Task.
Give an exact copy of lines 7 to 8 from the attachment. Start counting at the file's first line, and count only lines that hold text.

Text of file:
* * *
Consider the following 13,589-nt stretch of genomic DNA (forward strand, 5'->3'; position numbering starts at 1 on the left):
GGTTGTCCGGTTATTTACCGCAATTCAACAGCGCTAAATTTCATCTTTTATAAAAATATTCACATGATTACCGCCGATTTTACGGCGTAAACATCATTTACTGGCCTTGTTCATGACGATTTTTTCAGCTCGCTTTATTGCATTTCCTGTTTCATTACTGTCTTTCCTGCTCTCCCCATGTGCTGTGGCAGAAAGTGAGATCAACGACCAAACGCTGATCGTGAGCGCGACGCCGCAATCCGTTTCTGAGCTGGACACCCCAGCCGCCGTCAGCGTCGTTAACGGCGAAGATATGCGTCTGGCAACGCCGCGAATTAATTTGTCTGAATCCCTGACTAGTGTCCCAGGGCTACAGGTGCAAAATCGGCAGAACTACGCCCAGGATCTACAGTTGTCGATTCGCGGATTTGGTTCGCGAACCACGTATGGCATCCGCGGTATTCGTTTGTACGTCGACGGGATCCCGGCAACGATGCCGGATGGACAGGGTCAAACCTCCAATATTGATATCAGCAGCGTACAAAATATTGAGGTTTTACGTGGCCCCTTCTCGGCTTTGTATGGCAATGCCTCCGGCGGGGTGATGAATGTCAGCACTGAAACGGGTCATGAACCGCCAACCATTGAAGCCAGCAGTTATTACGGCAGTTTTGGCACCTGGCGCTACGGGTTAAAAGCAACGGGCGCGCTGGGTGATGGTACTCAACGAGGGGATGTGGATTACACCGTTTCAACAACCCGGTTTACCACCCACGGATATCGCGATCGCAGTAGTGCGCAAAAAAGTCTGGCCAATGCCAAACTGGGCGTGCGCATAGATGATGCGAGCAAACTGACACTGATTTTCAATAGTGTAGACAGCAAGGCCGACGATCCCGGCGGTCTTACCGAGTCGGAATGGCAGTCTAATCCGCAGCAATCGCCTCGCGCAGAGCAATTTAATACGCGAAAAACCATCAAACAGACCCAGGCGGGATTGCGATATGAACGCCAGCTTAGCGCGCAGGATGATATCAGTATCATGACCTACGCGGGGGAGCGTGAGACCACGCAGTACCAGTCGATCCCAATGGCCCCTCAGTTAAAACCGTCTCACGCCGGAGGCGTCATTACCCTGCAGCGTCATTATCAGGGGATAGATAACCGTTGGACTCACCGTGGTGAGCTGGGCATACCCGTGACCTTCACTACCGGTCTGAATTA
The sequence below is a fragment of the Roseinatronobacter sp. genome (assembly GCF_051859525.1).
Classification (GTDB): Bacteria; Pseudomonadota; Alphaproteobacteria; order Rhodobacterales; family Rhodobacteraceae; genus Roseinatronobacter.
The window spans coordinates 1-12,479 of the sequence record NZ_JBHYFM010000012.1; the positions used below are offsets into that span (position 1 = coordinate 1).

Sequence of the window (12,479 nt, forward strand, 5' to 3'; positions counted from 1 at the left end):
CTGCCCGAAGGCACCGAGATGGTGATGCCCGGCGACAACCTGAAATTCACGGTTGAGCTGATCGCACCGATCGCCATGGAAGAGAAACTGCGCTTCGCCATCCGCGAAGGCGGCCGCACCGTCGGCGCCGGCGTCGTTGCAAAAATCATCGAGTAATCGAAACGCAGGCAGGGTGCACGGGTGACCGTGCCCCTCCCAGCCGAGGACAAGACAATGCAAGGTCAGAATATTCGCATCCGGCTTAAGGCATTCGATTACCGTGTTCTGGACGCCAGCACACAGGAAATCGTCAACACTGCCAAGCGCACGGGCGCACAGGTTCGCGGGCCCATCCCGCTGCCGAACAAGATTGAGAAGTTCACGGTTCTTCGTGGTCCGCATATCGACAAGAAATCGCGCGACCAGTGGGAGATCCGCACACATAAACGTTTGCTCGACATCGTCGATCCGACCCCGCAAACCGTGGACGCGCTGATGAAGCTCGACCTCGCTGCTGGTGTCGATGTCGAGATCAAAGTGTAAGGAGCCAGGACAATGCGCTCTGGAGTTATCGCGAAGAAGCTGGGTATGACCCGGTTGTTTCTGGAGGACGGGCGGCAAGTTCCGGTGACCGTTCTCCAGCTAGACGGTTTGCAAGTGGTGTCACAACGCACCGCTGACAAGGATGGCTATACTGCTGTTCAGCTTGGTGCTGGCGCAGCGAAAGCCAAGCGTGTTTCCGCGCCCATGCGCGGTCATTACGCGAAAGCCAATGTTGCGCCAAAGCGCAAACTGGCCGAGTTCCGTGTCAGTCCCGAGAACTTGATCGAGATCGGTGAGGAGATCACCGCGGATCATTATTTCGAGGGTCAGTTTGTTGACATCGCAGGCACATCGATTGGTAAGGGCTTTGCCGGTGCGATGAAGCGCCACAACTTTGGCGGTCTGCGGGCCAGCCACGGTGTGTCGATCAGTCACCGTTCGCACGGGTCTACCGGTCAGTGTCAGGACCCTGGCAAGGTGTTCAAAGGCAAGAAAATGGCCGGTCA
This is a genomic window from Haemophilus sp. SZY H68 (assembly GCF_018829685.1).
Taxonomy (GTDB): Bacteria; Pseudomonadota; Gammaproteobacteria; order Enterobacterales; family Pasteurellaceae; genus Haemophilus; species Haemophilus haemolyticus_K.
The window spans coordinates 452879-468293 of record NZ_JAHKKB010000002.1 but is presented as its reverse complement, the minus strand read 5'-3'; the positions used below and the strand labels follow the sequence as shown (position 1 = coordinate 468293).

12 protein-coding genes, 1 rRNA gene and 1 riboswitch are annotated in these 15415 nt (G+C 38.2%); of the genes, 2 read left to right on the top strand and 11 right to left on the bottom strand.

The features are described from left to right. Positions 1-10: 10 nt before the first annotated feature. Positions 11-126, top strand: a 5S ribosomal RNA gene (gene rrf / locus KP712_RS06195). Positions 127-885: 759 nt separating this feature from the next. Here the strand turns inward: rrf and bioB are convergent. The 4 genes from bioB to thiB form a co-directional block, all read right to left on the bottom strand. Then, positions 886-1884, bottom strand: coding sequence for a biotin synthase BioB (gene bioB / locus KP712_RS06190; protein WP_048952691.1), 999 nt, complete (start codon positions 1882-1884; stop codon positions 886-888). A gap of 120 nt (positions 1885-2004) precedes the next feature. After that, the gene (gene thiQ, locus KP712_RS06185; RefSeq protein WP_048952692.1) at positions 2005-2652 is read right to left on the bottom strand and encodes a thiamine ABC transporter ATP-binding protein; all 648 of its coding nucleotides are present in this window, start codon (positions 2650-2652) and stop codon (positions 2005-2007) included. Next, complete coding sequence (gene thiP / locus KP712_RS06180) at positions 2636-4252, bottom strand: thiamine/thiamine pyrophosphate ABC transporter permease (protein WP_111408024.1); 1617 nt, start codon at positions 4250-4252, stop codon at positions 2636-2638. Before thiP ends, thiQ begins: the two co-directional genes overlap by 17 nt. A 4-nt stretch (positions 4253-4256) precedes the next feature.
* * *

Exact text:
CTGCCCGAAGGCACCGAGATGGTGATGCCCGGCGACAACCTGAAATTCACGGTTGAGCTGATCGCACCGATCGCCATGGAAGAGAAACTGCGCTTCGCCATCCGCGAAGGCGGCCGCACCGTCGGCGCCGGCGTCGTTGCAAAAATCATCGAGTAATCGAAACGCAGGCAGGGTGCACGGGTGACCGTGCCCCTCCCAGCCGAGGACAAGACAATGCAAGGTCAGAATATTCGCATCCGGCTTAAGGCATTCGATTACCGTGTTCTGGACGCCAGCACACAGGAAATCGTCAACACTGCCAAGCGCACGGGCGCACAGGTTCGCGGGCCCATCCCGCTGCCGAACAAGATTGAGAAGTTCACGGTTCTTCGTGGTCCGCATATCGACAAGAAATCGCGCGACCAGTGGGAGATCCGCACACATAAACGTTTGCTCGACATCGTCGATCCGACCCCGCAAACCGTGGACGCGCTGATGAAGCTCGACCTCGCTGCTGGTGTCGATGTCGAGATCAAAGTGTAAGGAGCCAGGACAATGCGCTCTGGAGTTATCGCGAAGAAGCTGGGTATGACCCGGTTGTTTCTGGAGGACGGGCGGCAAGTTCCGGTGACCGTTCTCCAGCTAGACGGTTTGCAAGTGGTGTCACAACGCACCGCTGACAAGGATGGCTATACTGCTGTTCAGCTTGGTGCTGGCGCAGCGAAAGCCAAGCGTGTTTCCGCGCCCATGCGCGGTCATTACGCGAAAGCCAATGTTGCGCCAAAGCGCAAACTGGCCGAGTTCCGTGTCAGTCCCGAGAACTTGATCGAGATCGGTGAGGAGATCACCGCGGATCATTATTTCGAGGGTCAGTTTGTTGACATCGCAGGCACATCGATTGGTAAGGGCTTTGCCGGTGCGATGAAGCGCCACAACTTTGGCGGTCTGCGGGCCAGCCACGGTGTGTCGATCAGTCACCGTTCGCACGGGTCTACCGGTCAGTGTCAGGACCCTGGCAAGGTGTTCAAAGGCAAGAAAATGGCCGGTCA
This is a genomic window from Haemophilus sp. SZY H68 (assembly GCF_018829685.1).